When I was younger, they kept saying to me ‘you’ve done something good, so keep doing it.’ As an actor, I wanted to keep exploring. I think every artist can relate to Brian’s struggle to keep creating, and to be true to himself. That is not the easiest thing in the world when people want hits. So the idea, for example, that Brian did ‘Pet Sounds’ and the ‘Smile’ sessions while the pressure was for him to do what he’d already done, and every artist would think, ‘my god, don’t they realize what he was trying to do?’ We’re all not geniuses like Brian, but every artist relates to that struggle between commerce and spiritual creativity. You eschewed make-up to look like Brian in the film, as you did playing the young Richard Nixon in ‘The Butler.’ How do you resist the temptation to ‘hide behind make-up’ when portraying a real person?

Cusack: Actually, in ‘The Butler’ I did wear a prosthetic Nixon nose. [laughs] Generally I won’t do that, and I didn’t do it in ‘Love & Mercy.’ As I said, I was portraying Brian during a difficult time, and I didn’t want to be too glamorous, even though Brian is a very handsome man. I don’t want to get trapped in my vanity or ego, I wanted to lay it all out. I don’t have any set rules about the use of make-up, it depends on what I’m doing, and what feeling I want to give off.

Brian Wilson, John Cusack
Brian Wilson and John Cusack for ‘Love & Mercy’
Photo credit: Joe Arce of Starstruck Foto for What was the process of working with Paul Giamatti as Eugene Landy, given that you had many hard scenes between your character of Brian and his character of Landy?

Cusack: We rehearsed it a bit, but really it was about the gracious opening up of Brian and Melinda, inviting me to their home so I could understand how things worked for him, so I could be as accurate as possible. Brian’s close family and friends, and the people that were with him for years, they were the people I really wanted to make sure I was doing it accurately for – they were the critics for me. If we captured a bit of the maestro, then I am lucky.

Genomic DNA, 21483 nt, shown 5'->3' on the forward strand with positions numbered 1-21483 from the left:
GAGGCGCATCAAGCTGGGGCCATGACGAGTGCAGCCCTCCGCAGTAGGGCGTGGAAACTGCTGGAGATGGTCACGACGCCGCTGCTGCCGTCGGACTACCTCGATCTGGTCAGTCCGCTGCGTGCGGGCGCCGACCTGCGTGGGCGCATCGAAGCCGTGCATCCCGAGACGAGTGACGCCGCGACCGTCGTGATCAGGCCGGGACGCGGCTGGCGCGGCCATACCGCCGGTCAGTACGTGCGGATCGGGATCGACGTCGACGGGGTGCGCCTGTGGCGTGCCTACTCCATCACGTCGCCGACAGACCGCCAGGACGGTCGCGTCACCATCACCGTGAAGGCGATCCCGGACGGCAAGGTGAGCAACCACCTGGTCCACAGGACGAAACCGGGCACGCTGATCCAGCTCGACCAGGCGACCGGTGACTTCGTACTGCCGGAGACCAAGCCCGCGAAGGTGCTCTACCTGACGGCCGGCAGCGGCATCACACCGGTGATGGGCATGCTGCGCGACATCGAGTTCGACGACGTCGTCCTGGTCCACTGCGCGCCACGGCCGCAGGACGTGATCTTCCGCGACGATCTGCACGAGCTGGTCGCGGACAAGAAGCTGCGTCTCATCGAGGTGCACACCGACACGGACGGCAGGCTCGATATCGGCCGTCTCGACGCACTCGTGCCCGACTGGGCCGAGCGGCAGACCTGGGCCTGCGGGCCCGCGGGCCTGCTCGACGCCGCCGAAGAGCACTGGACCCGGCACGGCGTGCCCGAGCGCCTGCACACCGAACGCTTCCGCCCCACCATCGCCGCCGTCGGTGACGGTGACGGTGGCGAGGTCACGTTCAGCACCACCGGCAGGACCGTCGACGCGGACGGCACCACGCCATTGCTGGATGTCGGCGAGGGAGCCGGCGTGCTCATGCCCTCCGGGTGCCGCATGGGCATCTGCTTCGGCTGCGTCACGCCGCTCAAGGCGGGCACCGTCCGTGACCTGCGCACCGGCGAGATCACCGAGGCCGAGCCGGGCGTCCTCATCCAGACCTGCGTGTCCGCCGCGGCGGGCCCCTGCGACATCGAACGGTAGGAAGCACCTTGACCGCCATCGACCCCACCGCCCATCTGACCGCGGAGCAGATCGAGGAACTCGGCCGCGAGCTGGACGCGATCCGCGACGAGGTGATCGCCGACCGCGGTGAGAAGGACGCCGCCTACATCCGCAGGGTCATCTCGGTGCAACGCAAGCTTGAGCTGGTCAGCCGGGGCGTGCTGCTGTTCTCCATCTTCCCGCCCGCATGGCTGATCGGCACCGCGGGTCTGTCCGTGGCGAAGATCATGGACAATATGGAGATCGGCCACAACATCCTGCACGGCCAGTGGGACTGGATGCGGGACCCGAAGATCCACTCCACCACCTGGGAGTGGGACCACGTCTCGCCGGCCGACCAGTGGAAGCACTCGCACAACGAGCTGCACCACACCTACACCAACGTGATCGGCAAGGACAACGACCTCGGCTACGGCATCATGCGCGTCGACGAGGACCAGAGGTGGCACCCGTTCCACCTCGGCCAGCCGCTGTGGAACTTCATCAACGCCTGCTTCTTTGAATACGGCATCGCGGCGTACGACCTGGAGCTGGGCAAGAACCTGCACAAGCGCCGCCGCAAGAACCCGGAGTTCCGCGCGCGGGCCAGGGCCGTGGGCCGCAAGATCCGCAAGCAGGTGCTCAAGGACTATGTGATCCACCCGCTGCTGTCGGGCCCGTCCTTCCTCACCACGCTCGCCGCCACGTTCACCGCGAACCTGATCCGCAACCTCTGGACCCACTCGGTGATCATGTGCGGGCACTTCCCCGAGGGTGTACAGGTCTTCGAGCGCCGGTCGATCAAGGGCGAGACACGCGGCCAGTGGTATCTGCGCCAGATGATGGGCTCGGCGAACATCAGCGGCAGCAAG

I was happy to also spend some time with Melinda and a close house employee of Brian’s that had been with him for years. I was able to ask questions about who Eugene Landy was, and I did ask Brian as well, but I didn’t want to bother him too much. He was very gracious to talk to me about it. Previous to this film, which director and film in your career have you most connected to, as far as the philosophy of your performance and the results of that connection?

Cusack: I’ve been lucky enough to work for so many greats. Woody Allen is a great director to work for because he watches, and then walks away. He is just listening to hear if the scene is in tune, if it’s in rhythm. He’s listening to the dialogue, and how it sounds.

Stephen Frears, who I collaborated on in ‘High Fidelity’ when I was younger, had a vibe of giving the actors space to make mistakes, and you had to be a little bit dangerous emotionally, you had to get vulnerable. He was very sensitive to actors, but was very rigorous intellectually, and a great artist. I learned a lot from Stephen. How about Bill Pohlad, your collaborator on ‘Love & Mercy’?

Cusack: He is in that tradition, and has produced enough terrific films, and understands the artistic process. Sometimes you can come on, and nail things right away, and sometimes you have to get in the groove and work your way into it. He was very sophisticated, in that sense. Since we are guys of a certain generation, and we absorbed all his music in our youth, how did you want to honor Brian Wilson the most, in portraying one of the greatest creators in popular music history?

Cusack: First I would say that all his music is part of our DNA now. It’s not that we take it for granted, but we did grow up on it – it is a celestial choir that came out of Brian and the people that he worked with, and I honor the creativity and spirit of it. I think the portrait is of a great artist – and a loving, humble and beautiful man – and now I’m fortunate enough to say I’m a friend. That is one of the great honors of my life.

”Love & Mercy” continues it’s release in Chicago on June 5th. See local listings for theaters and show times. Featuring John Cusack, Paul Dano, Elizabeth Banks, Paul Giamatti and Bill Camp. Written by Oren Moverman and Michael Alan Lerner, based on the life of Brian Wilson. Drected by Bill Pohlad. Rated “PG-13”

StarClick here for the interview with Brian Wilson for “Love & Mercy” senior staff writer Patrick McDonald

Writer, Editorial Coordinator

© 2015 Patrick McDonald,